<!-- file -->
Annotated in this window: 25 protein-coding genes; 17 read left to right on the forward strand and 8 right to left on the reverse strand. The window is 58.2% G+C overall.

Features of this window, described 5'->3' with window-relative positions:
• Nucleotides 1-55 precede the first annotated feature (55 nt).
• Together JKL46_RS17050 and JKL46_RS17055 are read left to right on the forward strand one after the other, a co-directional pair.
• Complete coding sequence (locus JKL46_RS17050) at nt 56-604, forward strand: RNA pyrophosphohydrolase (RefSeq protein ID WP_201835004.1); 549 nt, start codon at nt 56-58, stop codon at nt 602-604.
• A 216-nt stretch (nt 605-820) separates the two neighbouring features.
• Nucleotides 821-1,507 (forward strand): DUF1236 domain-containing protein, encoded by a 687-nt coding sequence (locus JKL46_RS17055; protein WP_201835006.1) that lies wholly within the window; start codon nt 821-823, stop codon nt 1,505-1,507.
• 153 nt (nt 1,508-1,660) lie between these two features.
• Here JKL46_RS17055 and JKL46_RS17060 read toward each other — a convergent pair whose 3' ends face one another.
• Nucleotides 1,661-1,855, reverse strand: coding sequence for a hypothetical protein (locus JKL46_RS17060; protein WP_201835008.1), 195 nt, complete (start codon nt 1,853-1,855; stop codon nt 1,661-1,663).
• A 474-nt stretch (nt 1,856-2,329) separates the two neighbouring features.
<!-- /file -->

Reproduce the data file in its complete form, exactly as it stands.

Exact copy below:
Annotated in this window: 25 protein-coding genes; 17 read left to right on the forward strand and 8 right to left on the reverse strand. The window is 58.2% G+C overall.

Features of this window, described 5'->3' with window-relative positions:
• Nucleotides 1-55 precede the first annotated feature (55 nt).
• Together JKL46_RS17050 and JKL46_RS17055 are read left to right on the forward strand one after the other, a co-directional pair.
• Complete coding sequence (locus JKL46_RS17050) at nt 56-604, forward strand: RNA pyrophosphohydrolase (RefSeq protein ID WP_201835004.1); 549 nt, start codon at nt 56-58, stop codon at nt 602-604.
• A 216-nt stretch (nt 605-820) separates the two neighbouring features.
• Nucleotides 821-1,507 (forward strand): DUF1236 domain-containing protein, encoded by a 687-nt coding sequence (locus JKL46_RS17055; protein WP_201835006.1) that lies wholly within the window; start codon nt 821-823, stop codon nt 1,505-1,507.
• 153 nt (nt 1,508-1,660) lie between these two features.
• Here JKL46_RS17055 and JKL46_RS17060 read toward each other — a convergent pair whose 3' ends face one another.
• Nucleotides 1,661-1,855, reverse strand: coding sequence for a hypothetical protein (locus JKL46_RS17060; protein WP_201835008.1), 195 nt, complete (start codon nt 1,853-1,855; stop codon nt 1,661-1,663).
• A 474-nt stretch (nt 1,856-2,329) separates the two neighbouring features.